2010 Elections Poll Roundup: House Dems Ailing Wednesday Polls

Ties also seen in key senate races.

By SHARE

Wednesday's polls show signs of trouble for several two-term House Democrats in competitive districts, with a little less than two weeks to go until the 2010 election. These Democrats, in states like Pennsylvania, Illinois, Arizona and New Hampshire were first elected in 2006, the year their party swept both the House and Senate. Vulnerable Democratic Reps. Harry Mitchell of Arizona, Travis Childers of Mississippi and Christopher Carney of Pennsylvania who represent districts that voted for John McCain in 2008 are statistically tied with their GOP opponents. Also, Reps. Bill Foster of Illinois and Carol Shea-Porter of New Hampshire, who represent districts that supported Obama in 2008 but voted for George W. Bush in 2004 are in trouble. Foster is neck and neck with his Republican opponent while Shea-Porter is trailing by five points. However, two-term Rep. Jason Altmire of Pennsylvania opened up a 12 point lead over his GOP opponent in a district that voted for McCain in 2008. Meanwhile, Republican Marco Rubio has a significant lead in Florida's three-way Senate race and Republican Rob Portman leads by double digit in Ohio's Senate race. Here is a roundup of today's polls:

[Check out a roundup of political cartoons on the 2010 campaigns.] 

National:

A new NBC/Wall Street Journal poll shows 50 percent of likely voters want a Republican controlled Congress compared to 43 percent who prefer Democrats. The same poll found 53 percent of Republicans are interested in voting in 2010 compared to 40 percent of Democrats.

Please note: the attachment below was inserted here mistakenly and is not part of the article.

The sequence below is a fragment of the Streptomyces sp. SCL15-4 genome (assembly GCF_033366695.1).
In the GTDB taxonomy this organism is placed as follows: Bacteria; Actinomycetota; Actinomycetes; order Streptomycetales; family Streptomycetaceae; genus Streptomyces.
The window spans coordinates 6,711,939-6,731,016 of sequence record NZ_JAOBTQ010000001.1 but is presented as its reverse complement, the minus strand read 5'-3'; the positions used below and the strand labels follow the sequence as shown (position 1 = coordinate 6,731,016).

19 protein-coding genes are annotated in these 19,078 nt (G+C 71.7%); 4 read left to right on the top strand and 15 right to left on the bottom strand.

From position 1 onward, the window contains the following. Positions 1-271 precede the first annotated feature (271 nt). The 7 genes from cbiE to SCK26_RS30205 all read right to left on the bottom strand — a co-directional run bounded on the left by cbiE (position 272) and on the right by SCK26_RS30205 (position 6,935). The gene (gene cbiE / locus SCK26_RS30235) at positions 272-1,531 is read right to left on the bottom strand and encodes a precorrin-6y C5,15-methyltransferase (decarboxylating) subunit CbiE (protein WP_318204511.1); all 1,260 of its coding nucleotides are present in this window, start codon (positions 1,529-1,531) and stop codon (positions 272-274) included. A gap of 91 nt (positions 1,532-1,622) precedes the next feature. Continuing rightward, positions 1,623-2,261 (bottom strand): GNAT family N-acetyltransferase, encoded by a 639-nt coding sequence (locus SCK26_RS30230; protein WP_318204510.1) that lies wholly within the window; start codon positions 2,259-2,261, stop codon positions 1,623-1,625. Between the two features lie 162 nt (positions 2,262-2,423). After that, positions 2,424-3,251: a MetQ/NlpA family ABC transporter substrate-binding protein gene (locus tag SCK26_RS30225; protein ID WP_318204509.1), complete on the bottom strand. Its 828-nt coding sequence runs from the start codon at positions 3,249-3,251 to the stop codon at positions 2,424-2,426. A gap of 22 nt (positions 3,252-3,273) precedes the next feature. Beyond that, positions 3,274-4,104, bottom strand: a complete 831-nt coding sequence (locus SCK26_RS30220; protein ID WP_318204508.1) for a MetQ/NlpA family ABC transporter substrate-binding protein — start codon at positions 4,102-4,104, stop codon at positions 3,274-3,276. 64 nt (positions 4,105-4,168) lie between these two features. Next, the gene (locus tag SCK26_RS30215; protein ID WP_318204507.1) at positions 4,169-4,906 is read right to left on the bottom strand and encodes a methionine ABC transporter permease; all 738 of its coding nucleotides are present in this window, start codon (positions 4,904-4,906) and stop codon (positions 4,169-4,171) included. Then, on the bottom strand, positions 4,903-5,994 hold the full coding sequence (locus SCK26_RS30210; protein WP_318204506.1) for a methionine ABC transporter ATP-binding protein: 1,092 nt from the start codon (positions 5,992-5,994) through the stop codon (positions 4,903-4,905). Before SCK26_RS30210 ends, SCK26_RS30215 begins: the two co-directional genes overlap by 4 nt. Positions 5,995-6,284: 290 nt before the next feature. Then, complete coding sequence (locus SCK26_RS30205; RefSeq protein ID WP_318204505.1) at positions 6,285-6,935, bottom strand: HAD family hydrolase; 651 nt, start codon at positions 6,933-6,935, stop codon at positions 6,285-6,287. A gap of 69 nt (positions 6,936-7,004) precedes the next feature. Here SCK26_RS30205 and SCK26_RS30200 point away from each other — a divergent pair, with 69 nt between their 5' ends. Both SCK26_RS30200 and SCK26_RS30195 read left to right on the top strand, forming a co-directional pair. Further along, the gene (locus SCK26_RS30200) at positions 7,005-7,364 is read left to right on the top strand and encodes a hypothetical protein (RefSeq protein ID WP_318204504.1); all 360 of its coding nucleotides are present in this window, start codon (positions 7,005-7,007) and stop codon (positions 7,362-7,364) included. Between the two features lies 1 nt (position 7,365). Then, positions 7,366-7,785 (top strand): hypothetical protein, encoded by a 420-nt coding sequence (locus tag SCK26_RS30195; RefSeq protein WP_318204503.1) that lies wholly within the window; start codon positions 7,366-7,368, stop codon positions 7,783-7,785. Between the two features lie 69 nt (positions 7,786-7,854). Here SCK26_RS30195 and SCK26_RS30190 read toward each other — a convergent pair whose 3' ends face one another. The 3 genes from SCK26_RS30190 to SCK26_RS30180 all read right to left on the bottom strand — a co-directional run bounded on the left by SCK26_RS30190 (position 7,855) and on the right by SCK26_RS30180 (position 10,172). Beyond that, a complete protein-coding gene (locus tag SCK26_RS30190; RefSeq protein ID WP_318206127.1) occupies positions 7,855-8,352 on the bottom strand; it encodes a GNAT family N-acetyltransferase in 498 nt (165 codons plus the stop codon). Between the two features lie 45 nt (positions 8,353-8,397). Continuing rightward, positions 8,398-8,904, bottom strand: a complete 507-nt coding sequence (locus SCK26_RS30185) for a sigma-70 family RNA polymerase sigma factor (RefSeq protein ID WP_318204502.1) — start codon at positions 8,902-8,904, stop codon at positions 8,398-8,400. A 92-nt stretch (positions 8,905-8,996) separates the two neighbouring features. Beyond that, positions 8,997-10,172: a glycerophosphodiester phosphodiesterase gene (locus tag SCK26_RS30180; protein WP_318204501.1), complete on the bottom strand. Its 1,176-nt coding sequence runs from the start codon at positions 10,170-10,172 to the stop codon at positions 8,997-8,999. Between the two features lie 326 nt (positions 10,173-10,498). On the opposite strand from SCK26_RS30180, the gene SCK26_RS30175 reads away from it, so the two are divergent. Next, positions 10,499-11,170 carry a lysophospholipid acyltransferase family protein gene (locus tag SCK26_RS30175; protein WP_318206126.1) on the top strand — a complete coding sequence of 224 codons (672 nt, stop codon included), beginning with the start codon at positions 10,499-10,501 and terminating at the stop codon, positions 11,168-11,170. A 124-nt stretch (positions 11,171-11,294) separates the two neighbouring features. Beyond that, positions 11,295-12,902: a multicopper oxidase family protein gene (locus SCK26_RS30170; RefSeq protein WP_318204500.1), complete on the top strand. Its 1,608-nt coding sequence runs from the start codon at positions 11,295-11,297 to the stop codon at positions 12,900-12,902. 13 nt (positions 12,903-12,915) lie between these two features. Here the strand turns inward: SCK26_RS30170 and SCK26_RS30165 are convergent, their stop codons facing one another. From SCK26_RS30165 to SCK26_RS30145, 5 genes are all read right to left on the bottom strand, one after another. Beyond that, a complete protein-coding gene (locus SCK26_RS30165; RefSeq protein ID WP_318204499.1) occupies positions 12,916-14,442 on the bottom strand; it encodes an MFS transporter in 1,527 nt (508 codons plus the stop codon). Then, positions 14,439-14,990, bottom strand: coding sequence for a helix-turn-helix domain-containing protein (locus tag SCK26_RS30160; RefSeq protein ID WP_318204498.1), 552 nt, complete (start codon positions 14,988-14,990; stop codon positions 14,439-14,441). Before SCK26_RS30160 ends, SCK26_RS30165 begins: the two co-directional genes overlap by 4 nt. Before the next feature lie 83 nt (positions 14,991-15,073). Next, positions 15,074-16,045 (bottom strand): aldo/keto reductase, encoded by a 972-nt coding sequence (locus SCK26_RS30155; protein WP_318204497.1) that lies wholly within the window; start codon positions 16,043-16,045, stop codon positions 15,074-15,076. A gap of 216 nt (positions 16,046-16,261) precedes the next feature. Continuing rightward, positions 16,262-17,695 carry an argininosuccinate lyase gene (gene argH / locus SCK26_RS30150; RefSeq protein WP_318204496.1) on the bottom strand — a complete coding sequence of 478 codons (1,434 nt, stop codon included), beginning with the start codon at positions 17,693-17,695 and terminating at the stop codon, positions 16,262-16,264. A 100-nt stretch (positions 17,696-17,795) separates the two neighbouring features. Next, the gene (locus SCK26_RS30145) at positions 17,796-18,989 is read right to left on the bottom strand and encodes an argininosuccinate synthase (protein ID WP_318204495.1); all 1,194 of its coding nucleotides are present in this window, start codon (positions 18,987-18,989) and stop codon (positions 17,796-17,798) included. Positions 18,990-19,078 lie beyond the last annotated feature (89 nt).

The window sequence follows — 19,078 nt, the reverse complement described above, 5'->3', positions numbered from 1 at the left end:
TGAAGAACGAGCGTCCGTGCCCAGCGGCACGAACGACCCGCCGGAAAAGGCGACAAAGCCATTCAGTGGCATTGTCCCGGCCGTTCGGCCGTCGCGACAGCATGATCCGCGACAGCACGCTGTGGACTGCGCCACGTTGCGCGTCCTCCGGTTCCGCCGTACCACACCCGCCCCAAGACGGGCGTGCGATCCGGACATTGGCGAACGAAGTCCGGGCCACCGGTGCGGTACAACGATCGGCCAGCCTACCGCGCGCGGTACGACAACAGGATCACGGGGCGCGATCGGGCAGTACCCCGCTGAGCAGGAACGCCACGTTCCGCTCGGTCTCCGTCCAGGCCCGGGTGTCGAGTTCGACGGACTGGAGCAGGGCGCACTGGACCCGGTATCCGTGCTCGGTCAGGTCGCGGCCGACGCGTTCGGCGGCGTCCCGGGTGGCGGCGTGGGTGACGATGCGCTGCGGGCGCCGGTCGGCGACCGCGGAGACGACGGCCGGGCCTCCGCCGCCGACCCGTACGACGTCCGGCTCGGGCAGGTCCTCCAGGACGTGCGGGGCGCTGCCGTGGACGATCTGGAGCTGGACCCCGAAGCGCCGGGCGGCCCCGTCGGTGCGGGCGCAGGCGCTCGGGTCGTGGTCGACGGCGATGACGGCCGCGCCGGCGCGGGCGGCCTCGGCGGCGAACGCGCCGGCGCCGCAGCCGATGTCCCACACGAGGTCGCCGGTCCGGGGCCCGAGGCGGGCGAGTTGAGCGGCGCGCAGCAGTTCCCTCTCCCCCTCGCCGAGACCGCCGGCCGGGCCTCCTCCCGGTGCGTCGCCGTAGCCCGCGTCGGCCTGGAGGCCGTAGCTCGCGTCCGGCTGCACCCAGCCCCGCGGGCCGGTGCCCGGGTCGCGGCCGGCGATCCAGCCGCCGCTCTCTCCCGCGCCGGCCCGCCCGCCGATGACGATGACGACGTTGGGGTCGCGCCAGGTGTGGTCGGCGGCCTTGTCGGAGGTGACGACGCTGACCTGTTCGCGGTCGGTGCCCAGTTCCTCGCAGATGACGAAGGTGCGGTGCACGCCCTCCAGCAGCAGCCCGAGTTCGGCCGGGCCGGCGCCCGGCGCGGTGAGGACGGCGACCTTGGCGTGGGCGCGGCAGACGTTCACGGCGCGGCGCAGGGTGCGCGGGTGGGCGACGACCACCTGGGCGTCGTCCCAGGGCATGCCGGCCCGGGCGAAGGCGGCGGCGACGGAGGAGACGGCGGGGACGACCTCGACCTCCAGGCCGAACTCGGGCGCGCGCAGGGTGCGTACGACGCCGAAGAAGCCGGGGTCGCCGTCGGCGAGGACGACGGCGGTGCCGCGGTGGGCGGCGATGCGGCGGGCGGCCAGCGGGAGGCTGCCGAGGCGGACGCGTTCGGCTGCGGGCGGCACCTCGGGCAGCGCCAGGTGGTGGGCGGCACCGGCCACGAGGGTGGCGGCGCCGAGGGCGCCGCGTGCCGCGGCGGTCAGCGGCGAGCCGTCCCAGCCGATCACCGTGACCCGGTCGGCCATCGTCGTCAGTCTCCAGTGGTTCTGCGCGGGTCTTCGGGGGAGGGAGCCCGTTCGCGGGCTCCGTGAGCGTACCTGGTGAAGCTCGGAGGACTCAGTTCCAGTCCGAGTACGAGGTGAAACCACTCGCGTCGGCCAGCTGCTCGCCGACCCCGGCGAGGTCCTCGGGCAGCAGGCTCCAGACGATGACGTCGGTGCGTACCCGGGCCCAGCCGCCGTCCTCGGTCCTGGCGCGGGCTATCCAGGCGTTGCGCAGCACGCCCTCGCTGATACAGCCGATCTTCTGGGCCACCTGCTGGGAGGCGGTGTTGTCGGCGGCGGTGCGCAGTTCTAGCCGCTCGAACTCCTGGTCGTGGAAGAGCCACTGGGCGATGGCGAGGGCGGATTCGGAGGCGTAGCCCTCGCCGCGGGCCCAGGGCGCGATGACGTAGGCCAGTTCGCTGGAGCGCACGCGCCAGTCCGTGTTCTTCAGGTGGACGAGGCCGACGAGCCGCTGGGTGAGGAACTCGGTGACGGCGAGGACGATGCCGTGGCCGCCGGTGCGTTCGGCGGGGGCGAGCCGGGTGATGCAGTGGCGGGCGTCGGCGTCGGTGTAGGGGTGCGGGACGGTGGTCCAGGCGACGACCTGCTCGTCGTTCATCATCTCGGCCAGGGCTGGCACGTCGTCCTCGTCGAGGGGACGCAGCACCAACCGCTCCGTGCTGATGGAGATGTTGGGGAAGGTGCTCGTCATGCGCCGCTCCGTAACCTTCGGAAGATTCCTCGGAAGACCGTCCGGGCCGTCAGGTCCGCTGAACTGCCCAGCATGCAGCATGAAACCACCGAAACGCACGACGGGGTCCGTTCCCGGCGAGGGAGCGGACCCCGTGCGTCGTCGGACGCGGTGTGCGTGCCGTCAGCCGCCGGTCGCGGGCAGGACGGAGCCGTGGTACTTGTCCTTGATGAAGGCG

Arizona's 5th House District

Two-term Representative Mitchell and Republican David Schweikert are in a statistical dead heat, according to a poll from The Hill and Penn Schoen Berland. Schweikert leads Mitchell 45 percent to 42 percent among likely voters, with a 4.9 percent margin of error. Mitchell beat Schweikert in the 2008 congressional race by 9 percentage points. President Obama's approval ratings in this district are 53 percent. McCain won this district in 2008 with 51 percent of the vote.

[See who is donating to Mitchell.] 

Colorado Senate

Sen. Michael Bennet and Republican Ken Buck remain in a statistical tie, according to a Reuters/Ipsos poll. Buck holds a slight lead over Bennet, 48 percent to 45 percent among likely voters with a 4.9 percent margin of error. 

Florida Senate

In Florida's three-way Senate race, Republican Marco Rubio leads independent Gov. Charlie Crist 39 percent to 31 percent. Democratic Rep. Kendrick Meek is trailing both of his opponents, with 22 percent among likely voters. The poll also found that 56 percent of likely Meek voters would choose Crist as a second option, while 8 percent would vote for Rubio. Additionally, 58 percent say the country is heading in the wrong direction and 52 percent approve of the job Obama is doing as president.

[See who is donating to Meek.] 

Illinois Senate

Republican Rep. Mark Kirk and Democrat Alexi Giannoulias are in a virtual tie, according to a Rasmussen poll released today. With a 4 percent margin of error, Kirk takes a slight lead over Giannoulias, 44 percent to 40 percent among likely voters. The same poll last week showed Giannoulias with a one point lead. The two candidates are vying for Obama's old Senate seat. 

Illinois' 14th House District

First term Democrat Foster and Republican state Sen. Randy Hultgren are in a virtual tie, according to the Hill/Penn Schoen Berland. With a 4.9 percent margin of error, Hultgren leads Foster by one point, 43 percent to 42 percent, with 12 percent undecided. Among likely voters, 71 percent said Obama would be a factor when they vote in November, and 45 percent disapprove of the job he is doing as president. This district voted for Obama in 2008 but chose Bush in 2004. 

Illinois' 17th House District

Two-term Democratic Rep. Phil Hare is trailing Republican Bobby Schilling 38 percent to 45 percent among likely voters, according to the Hill/Penn Schoen Berland poll. Among independents, 50 percent say they would support Schilling compared to 29 percent for Hare.